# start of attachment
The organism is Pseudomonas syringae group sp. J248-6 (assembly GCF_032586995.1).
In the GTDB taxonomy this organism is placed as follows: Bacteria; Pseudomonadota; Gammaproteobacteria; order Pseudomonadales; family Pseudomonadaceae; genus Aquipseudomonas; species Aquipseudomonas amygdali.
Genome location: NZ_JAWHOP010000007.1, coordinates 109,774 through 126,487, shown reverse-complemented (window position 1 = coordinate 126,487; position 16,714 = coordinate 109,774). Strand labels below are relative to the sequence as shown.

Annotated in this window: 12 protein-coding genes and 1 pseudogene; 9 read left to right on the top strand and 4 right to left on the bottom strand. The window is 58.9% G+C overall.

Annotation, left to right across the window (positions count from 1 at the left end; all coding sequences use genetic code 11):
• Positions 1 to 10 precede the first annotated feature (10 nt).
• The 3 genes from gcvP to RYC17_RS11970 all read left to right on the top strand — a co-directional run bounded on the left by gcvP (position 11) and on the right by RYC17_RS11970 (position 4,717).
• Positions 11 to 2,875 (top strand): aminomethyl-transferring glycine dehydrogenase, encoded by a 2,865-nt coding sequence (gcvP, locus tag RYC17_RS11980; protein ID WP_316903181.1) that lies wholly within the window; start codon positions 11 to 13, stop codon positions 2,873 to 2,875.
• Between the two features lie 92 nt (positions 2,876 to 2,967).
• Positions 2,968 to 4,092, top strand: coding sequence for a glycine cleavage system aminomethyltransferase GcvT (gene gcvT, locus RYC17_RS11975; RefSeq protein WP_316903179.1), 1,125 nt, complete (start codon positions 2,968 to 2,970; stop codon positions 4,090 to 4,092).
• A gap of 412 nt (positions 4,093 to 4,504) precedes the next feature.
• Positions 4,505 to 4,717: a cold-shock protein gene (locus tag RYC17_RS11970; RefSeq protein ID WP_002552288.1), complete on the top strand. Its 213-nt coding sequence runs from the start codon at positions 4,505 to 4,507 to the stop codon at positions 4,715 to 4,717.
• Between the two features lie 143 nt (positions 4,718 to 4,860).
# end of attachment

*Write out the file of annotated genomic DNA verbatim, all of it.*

The organism is Pseudomonas syringae group sp. J248-6 (assembly GCF_032586995.1).
In the GTDB taxonomy this organism is placed as follows: Bacteria; Pseudomonadota; Gammaproteobacteria; order Pseudomonadales; family Pseudomonadaceae; genus Aquipseudomonas; species Aquipseudomonas amygdali.
Genome location: NZ_JAWHOP010000007.1, coordinates 109,774 through 126,487, shown reverse-complemented (window position 1 = coordinate 126,487; position 16,714 = coordinate 109,774). Strand labels below are relative to the sequence as shown.

Annotated in this window: 12 protein-coding genes and 1 pseudogene; 9 read left to right on the top strand and 4 right to left on the bottom strand. The window is 58.9% G+C overall.

Annotation, left to right across the window (positions count from 1 at the left end; all coding sequences use genetic code 11):
• Positions 1 to 10 precede the first annotated feature (10 nt).
• The 3 genes from gcvP to RYC17_RS11970 all read left to right on the top strand — a co-directional run bounded on the left by gcvP (position 11) and on the right by RYC17_RS11970 (position 4,717).
• Positions 11 to 2,875 (top strand): aminomethyl-transferring glycine dehydrogenase, encoded by a 2,865-nt coding sequence (gcvP, locus tag RYC17_RS11980; protein ID WP_316903181.1) that lies wholly within the window; start codon positions 11 to 13, stop codon positions 2,873 to 2,875.
• Between the two features lie 92 nt (positions 2,876 to 2,967).
• Positions 2,968 to 4,092, top strand: coding sequence for a glycine cleavage system aminomethyltransferase GcvT (gene gcvT, locus RYC17_RS11975; RefSeq protein WP_316903179.1), 1,125 nt, complete (start codon positions 2,968 to 2,970; stop codon positions 4,090 to 4,092).
• A gap of 412 nt (positions 4,093 to 4,504) precedes the next feature.
• Positions 4,505 to 4,717: a cold-shock protein gene (locus tag RYC17_RS11970; RefSeq protein ID WP_002552288.1), complete on the top strand. Its 213-nt coding sequence runs from the start codon at positions 4,505 to 4,507 to the stop codon at positions 4,715 to 4,717.
• Between the two features lie 143 nt (positions 4,718 to 4,860).